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Comment: Re:This one lasted a year... (Score 1) 217

by darylb (#47436243) Attached to: My most recent energy-saving bulbs last ...

Not the same thing.

This was a bulb in an upright lamp that just started smoking, out of the blue. I was in another room during the middle of the day, smelled the foul odor, and went looking for the problem. If the CFL had been knocked over, covered up, or otherwise compromised, that'd be one thing. But this malfunctioned in this way in the regular course of expected operation.

Comment: Instead of buying a phone every three years... (Score 1) 129

by darylb (#47399853) Attached to: Android Wear Is Here

you can now buy a watch every one to two years.

C'mon. There are three broad categories of watch people these days:
1. The "I have a phone, so why do I need a watch?" category. Most people under 30 are here.
2. The "My watch is the measure of my style." category. They either view watches as cheap and disposable (watch as fashion statement), or expensive and long-lasting (watch as jewelry or mark of status). Who among these will buy a $100-$200 device that will be obsolete every couple of years?
3. The "My watch tells me the time without fuss and hassle" category. These people buy watches that last, but don't really want to think much about it. It needs to tell time, and perhaps have an alarm. They don't want to charge it every day. (I'm in this category. My Casio G-shock cost $40 5 years ago. I've changed its battery once. Otherwise, it requires no maintenance.)

I don't know which of these people these Android watches appeal to. What possible advantage does a tiny display on an expensive item offer that really beats out what your basic smartphone can do, and which is still required in the equation?

Comment: What was desirable about it? (Score 1) 71

by darylb (#47361453) Attached to: Improv Project, Vivaldi Tablet Officially Dead

Open hardware sounds cool, but as others have noted, good hardware design is both difficult and expensive. Considering how rapidly the components advance (CPU/SoC, I/O, displays, etc.), it would be hard for a small shop trying to live up to competing demands of "quick to market," "affordable to produce," "doable without a larger company's backing" to compete seriously against the likes of, say, Google's partners. Of note, even Google outsources the hardware.

But then there's the software. What does a "generic" Linux core with KDE offer that's a real improvement over the open source pieces of Android? Why not put a different UI (even KDE) onto Android? What am I missing here? Does anyone really want to reinvent the wheel of making a Linux kernel and its accessories meet the dual needs of good performance and economical power usage? Considering the variations already available for Android, what was the goal?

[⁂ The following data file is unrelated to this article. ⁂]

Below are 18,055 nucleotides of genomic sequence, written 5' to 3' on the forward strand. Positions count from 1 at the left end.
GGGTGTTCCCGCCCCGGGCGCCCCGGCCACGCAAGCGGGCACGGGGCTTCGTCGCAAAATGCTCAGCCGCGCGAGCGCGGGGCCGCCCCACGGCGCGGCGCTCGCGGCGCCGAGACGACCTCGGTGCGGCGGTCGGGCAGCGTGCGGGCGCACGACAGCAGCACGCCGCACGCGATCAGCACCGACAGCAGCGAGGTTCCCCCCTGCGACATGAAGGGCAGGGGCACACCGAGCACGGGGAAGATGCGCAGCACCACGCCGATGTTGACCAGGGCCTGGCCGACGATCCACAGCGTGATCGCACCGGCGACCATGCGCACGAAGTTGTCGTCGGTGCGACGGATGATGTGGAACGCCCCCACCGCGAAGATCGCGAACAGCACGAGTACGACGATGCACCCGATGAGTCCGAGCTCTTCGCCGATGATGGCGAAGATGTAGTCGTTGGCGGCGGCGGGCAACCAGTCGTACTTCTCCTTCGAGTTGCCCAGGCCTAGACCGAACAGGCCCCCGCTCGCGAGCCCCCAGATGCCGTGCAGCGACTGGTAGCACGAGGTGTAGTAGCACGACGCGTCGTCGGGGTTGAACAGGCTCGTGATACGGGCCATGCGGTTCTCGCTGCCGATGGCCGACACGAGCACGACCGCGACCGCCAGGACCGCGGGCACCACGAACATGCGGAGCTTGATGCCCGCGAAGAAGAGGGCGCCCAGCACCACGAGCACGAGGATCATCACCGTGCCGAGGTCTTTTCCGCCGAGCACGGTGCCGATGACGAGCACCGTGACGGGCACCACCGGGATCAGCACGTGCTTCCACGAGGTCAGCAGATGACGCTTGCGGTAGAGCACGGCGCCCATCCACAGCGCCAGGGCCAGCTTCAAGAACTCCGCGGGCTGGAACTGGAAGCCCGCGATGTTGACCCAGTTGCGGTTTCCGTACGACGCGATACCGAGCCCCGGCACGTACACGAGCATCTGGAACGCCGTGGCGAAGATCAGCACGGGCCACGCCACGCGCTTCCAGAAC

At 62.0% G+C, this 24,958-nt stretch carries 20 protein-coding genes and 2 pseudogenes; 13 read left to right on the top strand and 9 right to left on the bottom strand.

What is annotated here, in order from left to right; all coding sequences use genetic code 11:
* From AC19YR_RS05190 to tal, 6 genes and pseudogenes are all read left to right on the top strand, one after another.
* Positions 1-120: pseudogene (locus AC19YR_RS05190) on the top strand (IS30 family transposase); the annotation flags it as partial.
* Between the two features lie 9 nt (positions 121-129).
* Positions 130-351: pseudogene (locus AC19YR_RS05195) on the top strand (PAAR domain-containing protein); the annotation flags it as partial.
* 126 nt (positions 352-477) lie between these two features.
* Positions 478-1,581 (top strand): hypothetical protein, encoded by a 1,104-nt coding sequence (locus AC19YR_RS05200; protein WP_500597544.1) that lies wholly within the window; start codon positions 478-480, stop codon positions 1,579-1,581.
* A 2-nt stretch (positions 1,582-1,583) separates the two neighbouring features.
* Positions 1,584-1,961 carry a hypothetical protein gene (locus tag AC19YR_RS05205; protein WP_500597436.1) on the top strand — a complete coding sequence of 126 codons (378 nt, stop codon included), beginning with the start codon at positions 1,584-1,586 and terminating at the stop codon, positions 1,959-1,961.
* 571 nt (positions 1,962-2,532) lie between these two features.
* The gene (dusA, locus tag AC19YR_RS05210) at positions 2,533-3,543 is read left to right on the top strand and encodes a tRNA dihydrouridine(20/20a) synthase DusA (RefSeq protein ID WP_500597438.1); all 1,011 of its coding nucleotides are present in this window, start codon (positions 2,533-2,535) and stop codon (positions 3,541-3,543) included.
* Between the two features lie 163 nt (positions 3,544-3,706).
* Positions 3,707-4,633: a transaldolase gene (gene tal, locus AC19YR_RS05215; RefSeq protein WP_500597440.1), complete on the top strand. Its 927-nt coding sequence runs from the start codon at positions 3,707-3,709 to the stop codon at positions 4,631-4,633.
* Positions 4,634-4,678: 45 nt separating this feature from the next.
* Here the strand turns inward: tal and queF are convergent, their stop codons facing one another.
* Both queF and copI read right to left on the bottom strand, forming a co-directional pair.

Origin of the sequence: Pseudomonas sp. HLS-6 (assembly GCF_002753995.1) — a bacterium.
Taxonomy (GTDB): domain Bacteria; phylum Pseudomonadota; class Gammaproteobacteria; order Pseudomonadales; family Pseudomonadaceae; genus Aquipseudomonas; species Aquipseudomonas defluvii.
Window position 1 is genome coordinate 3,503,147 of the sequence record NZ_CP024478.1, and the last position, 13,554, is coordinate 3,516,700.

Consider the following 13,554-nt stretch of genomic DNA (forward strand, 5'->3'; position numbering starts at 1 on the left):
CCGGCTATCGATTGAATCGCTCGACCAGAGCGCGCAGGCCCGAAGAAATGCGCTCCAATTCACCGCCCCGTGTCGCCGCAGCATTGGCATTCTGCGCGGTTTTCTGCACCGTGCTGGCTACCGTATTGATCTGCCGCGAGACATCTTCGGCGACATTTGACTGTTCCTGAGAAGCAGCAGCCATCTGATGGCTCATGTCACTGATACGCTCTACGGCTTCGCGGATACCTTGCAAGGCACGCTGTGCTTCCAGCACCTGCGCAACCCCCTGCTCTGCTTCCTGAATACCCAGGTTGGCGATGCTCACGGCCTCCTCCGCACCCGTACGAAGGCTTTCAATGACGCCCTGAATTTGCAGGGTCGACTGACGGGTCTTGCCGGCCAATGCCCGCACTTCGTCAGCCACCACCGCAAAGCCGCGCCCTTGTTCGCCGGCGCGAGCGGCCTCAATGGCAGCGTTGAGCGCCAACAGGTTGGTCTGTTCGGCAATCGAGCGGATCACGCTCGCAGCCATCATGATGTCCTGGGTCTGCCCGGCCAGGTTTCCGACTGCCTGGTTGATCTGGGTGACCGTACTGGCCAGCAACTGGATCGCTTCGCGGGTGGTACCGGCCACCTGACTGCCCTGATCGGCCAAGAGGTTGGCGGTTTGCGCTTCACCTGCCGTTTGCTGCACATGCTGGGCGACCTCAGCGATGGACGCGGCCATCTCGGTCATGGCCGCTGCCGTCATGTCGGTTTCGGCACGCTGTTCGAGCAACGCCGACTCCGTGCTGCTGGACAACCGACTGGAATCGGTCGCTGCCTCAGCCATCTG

We're in a world where a first generation Nexus 7 tablet sells for $140 or less. At Walmart.

Comment: Streaming's great until it not available (Score 1) 477

by darylb (#46924555) Attached to: Sony Warns Demand For Blu-Ray Diminishing Faster Than Expected

I'm an old fart (comparatively) on Slashdot, and so I still buy physical media. Streaming is great until the content provider yanks it from the service you use, or moves it to a competing service in an exclusive deal (cf. HBO's recent deal with Amazon; no more Wire on Netflix, I suppose). Do people really want to subscribe to ALL of these streaming services? Or, hey, go pirate it off some torrent and hope the DRM cops don't start sending letters with invoices for $2,000 in fines.

In contrast, you can buy the DVD or Blu-ray and (hypothetically) rip it to whatever format, or make a backup DVD or SD card for the family minivan.
You can also give it to someone else, sell it, or even bequeath it to your heirs.

Comment: He's right. Windows Phone is pretty decent (Score 1) 81

by darylb (#46845169) Attached to: Microsoft/Nokia Deal Closes

Kalriath notes the built-in bias against Microsoft's Windows Phone. I had it, too, until my brand new Galaxy S4 went missing. So I bought a no-contract Lumia 520 runnings WP8 for $75. (The sub-$100 Android phones all suck.) After about 20 minutes, I was completely impressed. It was easy to setup and configure. The apps and navigation mostly made sense. It was no speed demon, but it WAS usable, on $75 hardware even. (The Lumia 520 runs a dual-core 1GHz CPU, with 512MB of RAM, 8GB of built-in storage and support for microSD cards. The battery is even user-replaceable.) I ended up returning the Galaxy S4.

Face it, the Android phones worth using have an inordinate amount of CPU horsepower. Windows Phone seems optimized to run better with less, and it showed. The built-in hubs for social networking (freeing me from the disastrous Facebook mobile apps) were a stroke of genius.

WP8.1 holds even more promise. It goes backward in a couple of ways (like doing away with hubs, and the new Xbox Music is, at present, a disaster). Nonetheless, it's making technological progress.

It's all precarious for Microsoft. They've got a lot of ground to regain (or gain in the first place), and Google and Apple aren't sitting still. However, you can get devices that run Windows Phone very well for very little cash. It's nice to use a sub-$400 device that actually works.

Comment: Re:John Thompson as Chairman? (Score 1) 177

by darylb (#46126403) Attached to: Reports Say Satya Nadella Is Microsoft's Next CEO

Sorry, but there's a difference. Compare the high-end iPhones and Galaxy devices with their oil-resistant coatings to, say, an entry level Lumia 520. (I own the latter.) The entry-level Lumia lacks the coating, and it needs a daily cleaning. My wife's iPhone 4S needs it only after a sloppy toddler coats it with spaghetti sauce or yogurt.